Gastronomy in Puerto Rico

Unfortunately, our trip is coming to a close. Today, we had the opportunity to experience Puerto Rico through a more organic cultural lens, rather than a more traditional academic one. We started the day with the author of Eating Puerto Rico, Cruz Miguel Ortiz Cuadra; he provided a brief run-through of Puerto Rico’s history in the framework of trade, raw materials, and ingredients that have had an impact on the dishes we see in Puerto Rico today. The influence of slave trade, the Columbian Exchange and two colonizations were the building blocks for modern day components of the Puerto Rican diet. In other words, we learned how these political events were huge catalysts in what people eat. Imports in result of these events, such as sugar and rice, are examples of items that still play a major role in Puerto Rican cuisine today.

To see how immigration and slavery has been a part of Puerto Rico’s culinary capital, we took a trip to Piniones/Loiza. Pinones and Loiza are areas of the island that are predominately black/Dominican. Adjacent to the jaw-dropping beach landscape, are endless food kiosks. We saw this Dominican influence in the form of these kiosks. Seeing this Dominican pocket solidified the fact that there might not be such a thing as “Puerto Rican food.” Instead, it is a compilation of many different culture’s cuisines due to this complex history of colonization, trade and slavery. Puerto Rico’s food has always been a product of major political and economical events.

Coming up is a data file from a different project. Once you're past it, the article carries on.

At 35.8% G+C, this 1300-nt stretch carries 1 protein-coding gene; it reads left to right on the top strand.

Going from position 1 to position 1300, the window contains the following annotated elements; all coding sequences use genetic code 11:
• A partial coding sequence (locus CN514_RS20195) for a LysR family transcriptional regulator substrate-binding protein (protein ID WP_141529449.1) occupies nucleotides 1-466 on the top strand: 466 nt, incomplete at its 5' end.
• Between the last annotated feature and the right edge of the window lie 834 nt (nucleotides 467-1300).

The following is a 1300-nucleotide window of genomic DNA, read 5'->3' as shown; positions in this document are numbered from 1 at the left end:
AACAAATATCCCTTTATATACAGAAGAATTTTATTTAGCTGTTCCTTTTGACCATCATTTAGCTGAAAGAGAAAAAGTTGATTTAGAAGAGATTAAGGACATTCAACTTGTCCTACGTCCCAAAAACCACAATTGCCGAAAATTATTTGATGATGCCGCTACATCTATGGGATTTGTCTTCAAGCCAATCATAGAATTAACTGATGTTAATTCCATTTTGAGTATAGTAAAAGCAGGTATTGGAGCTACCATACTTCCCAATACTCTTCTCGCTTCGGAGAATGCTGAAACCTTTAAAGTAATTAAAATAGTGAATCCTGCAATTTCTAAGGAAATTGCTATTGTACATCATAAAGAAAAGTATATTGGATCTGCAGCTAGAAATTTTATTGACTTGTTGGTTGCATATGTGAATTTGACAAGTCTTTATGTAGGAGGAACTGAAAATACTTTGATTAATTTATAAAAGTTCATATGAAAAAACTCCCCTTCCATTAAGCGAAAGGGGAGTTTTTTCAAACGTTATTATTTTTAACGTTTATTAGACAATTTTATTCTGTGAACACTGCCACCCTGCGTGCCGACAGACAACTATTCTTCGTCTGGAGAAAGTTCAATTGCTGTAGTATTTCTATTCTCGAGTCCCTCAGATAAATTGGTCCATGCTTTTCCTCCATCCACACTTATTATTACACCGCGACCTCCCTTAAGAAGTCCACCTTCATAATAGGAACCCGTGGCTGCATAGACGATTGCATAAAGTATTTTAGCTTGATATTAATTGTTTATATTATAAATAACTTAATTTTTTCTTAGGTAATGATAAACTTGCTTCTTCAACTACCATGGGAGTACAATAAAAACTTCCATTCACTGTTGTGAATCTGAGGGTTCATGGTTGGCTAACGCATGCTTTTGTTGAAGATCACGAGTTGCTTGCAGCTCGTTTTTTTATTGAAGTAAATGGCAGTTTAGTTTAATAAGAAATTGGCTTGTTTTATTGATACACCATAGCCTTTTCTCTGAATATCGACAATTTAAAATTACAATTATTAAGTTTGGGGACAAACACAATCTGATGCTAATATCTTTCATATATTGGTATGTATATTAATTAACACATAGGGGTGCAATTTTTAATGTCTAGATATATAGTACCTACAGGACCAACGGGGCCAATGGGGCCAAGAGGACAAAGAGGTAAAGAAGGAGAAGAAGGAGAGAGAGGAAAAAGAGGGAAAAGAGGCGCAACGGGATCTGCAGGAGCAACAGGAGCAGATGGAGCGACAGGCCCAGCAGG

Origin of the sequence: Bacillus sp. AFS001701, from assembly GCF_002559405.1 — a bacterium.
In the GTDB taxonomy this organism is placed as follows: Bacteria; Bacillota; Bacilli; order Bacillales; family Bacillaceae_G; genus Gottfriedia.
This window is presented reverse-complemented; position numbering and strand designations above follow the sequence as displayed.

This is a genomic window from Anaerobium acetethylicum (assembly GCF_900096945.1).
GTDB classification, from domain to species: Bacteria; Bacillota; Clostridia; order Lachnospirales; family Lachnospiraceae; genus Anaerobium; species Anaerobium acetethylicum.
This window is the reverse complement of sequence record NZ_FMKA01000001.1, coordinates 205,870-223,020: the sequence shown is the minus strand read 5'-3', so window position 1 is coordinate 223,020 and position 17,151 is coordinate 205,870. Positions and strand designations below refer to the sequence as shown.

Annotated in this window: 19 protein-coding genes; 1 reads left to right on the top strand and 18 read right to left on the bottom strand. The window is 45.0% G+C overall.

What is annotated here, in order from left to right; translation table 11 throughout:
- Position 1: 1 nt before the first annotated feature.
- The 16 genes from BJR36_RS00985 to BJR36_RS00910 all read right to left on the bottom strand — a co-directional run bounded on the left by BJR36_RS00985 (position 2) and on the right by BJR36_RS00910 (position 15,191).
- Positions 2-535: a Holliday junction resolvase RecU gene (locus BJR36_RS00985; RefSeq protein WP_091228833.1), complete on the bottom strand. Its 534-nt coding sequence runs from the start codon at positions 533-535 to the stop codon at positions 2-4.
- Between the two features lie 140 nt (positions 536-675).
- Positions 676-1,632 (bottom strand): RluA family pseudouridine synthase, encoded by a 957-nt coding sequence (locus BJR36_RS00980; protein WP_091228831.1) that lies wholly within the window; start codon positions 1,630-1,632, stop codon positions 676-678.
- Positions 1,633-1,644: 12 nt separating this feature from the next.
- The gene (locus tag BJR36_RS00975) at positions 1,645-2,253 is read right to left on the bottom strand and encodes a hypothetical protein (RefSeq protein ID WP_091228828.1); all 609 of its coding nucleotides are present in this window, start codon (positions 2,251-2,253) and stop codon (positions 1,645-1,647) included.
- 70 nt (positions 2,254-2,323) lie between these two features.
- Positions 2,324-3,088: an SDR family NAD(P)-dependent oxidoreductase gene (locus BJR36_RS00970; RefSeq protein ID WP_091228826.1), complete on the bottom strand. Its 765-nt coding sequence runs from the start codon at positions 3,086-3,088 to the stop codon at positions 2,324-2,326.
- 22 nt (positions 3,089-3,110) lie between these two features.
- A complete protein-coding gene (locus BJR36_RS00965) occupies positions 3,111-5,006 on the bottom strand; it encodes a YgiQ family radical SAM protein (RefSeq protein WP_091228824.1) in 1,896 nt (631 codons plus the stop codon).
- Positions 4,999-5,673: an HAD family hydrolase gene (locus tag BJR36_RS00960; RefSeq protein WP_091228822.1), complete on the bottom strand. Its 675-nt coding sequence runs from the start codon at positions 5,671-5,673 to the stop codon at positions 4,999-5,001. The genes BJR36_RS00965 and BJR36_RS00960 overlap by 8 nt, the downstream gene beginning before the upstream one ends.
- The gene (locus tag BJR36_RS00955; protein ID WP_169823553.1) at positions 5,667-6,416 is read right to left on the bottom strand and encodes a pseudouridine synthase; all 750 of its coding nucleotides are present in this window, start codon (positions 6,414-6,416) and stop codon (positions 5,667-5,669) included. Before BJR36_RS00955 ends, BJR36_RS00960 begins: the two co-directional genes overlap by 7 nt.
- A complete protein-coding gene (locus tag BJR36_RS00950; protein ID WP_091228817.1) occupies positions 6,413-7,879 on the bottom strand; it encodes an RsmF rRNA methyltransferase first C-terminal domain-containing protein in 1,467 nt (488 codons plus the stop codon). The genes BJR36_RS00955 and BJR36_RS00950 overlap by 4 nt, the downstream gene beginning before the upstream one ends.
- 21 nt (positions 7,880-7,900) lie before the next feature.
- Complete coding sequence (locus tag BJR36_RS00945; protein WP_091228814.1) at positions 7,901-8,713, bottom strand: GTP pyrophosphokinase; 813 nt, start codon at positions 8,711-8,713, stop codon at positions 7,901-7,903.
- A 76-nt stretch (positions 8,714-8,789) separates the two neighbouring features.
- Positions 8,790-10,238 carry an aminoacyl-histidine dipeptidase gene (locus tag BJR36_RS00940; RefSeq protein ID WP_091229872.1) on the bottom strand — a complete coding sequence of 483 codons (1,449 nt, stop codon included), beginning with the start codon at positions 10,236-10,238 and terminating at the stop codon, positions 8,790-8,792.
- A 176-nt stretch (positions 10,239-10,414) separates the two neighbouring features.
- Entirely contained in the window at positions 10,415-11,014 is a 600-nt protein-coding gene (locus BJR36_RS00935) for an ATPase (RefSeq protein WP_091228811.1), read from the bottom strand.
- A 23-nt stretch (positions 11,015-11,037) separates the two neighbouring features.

Our evening activity was a trip to Caguas, a town outside of the San Juan area. Here, we did a tasting at a restaurant called Orujo Taller de Gastronomia. Orujo, started as a private dinner club in Chef Carlos Portela’s house and later moved to his location in Caguas. Chef Portela truly recognized the importance of elevating “Puerto Rican cuisine” into something more modern and more delicate. We were fortunate enough to experience this through his four-course tasting. Each dish was layered with innovative flavor profiles, yet still paid homage to his Puerto Rican roots in one way or another. More importantly for our class theme, Chef Portela pointed out his mission to create dishes that have at least one ingredient grown or produced on the island. He hopes to have every ingredient come from the island one day in the future, but also pointed out the challenges that go along with that goal.


This more upscale, refined take on the cuisine with the value on local ingredients was a helpful way to see what the future of the Puerto Rican dining culture could be. After debriefing with the classmates about the day, it was clear that the “celebrifying” of chefs and promotion of nouveau cuisine could be one a catalyst for agricultural change. It is obvious that we must reach all groups and come at an issue from multiple angles to be successful; this could be the channel that affects change in the specific socio-economic class known as the middle to upper class.

Sometimes I think that experiential learning is even more valuable than sitting in classroom. Today proved this to be true. Being free to just experience and explore a topic at our own pace through our own eyes was extremely beneficial coming off of such a concentrated and condensed week of education. Having the day to relax and share special meals together was the perfect way to digest, reflect and appreciate this amazing week of cultural and political education.


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